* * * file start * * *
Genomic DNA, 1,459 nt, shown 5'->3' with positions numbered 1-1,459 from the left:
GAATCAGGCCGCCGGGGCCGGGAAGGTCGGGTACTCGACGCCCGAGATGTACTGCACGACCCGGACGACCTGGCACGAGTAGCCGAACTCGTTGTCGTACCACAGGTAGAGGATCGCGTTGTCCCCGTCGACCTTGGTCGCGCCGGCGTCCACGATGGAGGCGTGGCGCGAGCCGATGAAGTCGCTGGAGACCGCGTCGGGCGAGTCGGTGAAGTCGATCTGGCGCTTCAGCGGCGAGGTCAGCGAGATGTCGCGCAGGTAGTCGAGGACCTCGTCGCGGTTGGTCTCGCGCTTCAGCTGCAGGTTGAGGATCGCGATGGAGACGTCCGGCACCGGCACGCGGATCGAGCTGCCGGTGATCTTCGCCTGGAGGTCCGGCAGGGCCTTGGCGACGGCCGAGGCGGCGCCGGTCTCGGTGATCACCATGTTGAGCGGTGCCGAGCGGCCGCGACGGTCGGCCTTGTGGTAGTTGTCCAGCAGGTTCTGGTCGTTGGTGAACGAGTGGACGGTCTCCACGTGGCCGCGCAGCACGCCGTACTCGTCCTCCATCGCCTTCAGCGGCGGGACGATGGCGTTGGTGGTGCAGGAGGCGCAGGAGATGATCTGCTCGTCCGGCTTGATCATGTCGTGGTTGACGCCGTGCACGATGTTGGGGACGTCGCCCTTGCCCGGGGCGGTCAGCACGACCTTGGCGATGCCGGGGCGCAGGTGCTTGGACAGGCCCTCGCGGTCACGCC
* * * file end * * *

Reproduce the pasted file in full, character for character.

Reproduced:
Genomic DNA, 1,459 nt, shown 5'->3' with positions numbered 1-1,459 from the left:
GAATCAGGCCGCCGGGGCCGGGAAGGTCGGGTACTCGACGCCCGAGATGTACTGCACGACCCGGACGACCTGGCACGAGTAGCCGAACTCGTTGTCGTACCACAGGTAGAGGATCGCGTTGTCCCCGTCGACCTTGGTCGCGCCGGCGTCCACGATGGAGGCGTGGCGCGAGCCGATGAAGTCGCTGGAGACCGCGTCGGGCGAGTCGGTGAAGTCGATCTGGCGCTTCAGCGGCGAGGTCAGCGAGATGTCGCGCAGGTAGTCGAGGACCTCGTCGCGGTTGGTCTCGCGCTTCAGCTGCAGGTTGAGGATCGCGATGGAGACGTCCGGCACCGGCACGCGGATCGAGCTGCCGGTGATCTTCGCCTGGAGGTCCGGCAGGGCCTTGGCGACGGCCGAGGCGGCGCCGGTCTCGGTGATCACCATGTTGAGCGGTGCCGAGCGGCCGCGACGGTCGGCCTTGTGGTAGTTGTCCAGCAGGTTCTGGTCGTTGGTGAACGAGTGGACGGTCTCCACGTGGCCGCGCAGCACGCCGTACTCGTCCTCCATCGCCTTCAGCGGCGGGACGATGGCGTTGGTGGTGCAGGAGGCGCAGGAGATGATCTGCTCGTCCGGCTTGATCATGTCGTGGTTGACGCCGTGCACGATGTTGGGGACGTCGCCCTTGCCCGGGGCGGTCAGCACGACCTTGGCGATGCCGGGGCGCAGGTGCTTGGACAGGCCCTCGCGGTCACGCC